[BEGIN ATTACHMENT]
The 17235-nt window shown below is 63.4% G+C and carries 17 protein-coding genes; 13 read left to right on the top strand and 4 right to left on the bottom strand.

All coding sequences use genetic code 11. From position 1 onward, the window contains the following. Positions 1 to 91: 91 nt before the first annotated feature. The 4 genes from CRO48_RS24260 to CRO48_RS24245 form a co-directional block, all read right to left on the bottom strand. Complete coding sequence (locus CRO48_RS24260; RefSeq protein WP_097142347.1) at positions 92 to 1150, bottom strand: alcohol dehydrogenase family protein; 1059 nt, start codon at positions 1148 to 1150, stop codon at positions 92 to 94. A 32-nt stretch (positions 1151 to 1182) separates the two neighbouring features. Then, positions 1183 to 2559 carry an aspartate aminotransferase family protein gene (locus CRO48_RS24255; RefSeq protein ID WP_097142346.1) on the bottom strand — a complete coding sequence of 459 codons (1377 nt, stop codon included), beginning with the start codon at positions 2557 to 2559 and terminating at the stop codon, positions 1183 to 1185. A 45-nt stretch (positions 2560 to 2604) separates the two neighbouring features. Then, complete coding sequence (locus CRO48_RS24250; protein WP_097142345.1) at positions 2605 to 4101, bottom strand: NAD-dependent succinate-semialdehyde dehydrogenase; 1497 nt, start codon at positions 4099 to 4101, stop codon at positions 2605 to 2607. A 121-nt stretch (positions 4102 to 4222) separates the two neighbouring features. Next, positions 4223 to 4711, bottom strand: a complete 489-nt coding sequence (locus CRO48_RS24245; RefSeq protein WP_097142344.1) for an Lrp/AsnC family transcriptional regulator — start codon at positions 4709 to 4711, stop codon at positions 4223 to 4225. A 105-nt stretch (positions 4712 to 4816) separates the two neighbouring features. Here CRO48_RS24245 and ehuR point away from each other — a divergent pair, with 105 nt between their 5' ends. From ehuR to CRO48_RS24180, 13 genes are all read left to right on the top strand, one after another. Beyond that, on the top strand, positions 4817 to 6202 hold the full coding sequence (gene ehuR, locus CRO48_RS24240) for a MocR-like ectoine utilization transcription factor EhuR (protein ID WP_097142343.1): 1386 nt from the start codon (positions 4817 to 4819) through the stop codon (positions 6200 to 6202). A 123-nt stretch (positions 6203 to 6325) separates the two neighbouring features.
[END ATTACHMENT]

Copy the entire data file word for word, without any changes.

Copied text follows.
The 17235-nt window shown below is 63.4% G+C and carries 17 protein-coding genes; 13 read left to right on the top strand and 4 right to left on the bottom strand.

All coding sequences use genetic code 11. From position 1 onward, the window contains the following. Positions 1 to 91: 91 nt before the first annotated feature. The 4 genes from CRO48_RS24260 to CRO48_RS24245 form a co-directional block, all read right to left on the bottom strand. Complete coding sequence (locus CRO48_RS24260; RefSeq protein WP_097142347.1) at positions 92 to 1150, bottom strand: alcohol dehydrogenase family protein; 1059 nt, start codon at positions 1148 to 1150, stop codon at positions 92 to 94. A 32-nt stretch (positions 1151 to 1182) separates the two neighbouring features. Then, positions 1183 to 2559 carry an aspartate aminotransferase family protein gene (locus CRO48_RS24255; RefSeq protein ID WP_097142346.1) on the bottom strand — a complete coding sequence of 459 codons (1377 nt, stop codon included), beginning with the start codon at positions 2557 to 2559 and terminating at the stop codon, positions 1183 to 1185. A 45-nt stretch (positions 2560 to 2604) separates the two neighbouring features. Then, complete coding sequence (locus CRO48_RS24250; protein WP_097142345.1) at positions 2605 to 4101, bottom strand: NAD-dependent succinate-semialdehyde dehydrogenase; 1497 nt, start codon at positions 4099 to 4101, stop codon at positions 2605 to 2607. A 121-nt stretch (positions 4102 to 4222) separates the two neighbouring features. Next, positions 4223 to 4711, bottom strand: a complete 489-nt coding sequence (locus CRO48_RS24245; RefSeq protein WP_097142344.1) for an Lrp/AsnC family transcriptional regulator — start codon at positions 4709 to 4711, stop codon at positions 4223 to 4225. A 105-nt stretch (positions 4712 to 4816) separates the two neighbouring features. Here CRO48_RS24245 and ehuR point away from each other — a divergent pair, with 105 nt between their 5' ends. From ehuR to CRO48_RS24180, 13 genes are all read left to right on the top strand, one after another. Beyond that, on the top strand, positions 4817 to 6202 hold the full coding sequence (gene ehuR, locus CRO48_RS24240) for a MocR-like ectoine utilization transcription factor EhuR (protein ID WP_097142343.1): 1386 nt from the start codon (positions 4817 to 4819) through the stop codon (positions 6200 to 6202). A 123-nt stretch (positions 6203 to 6325) separates the two neighbouring features.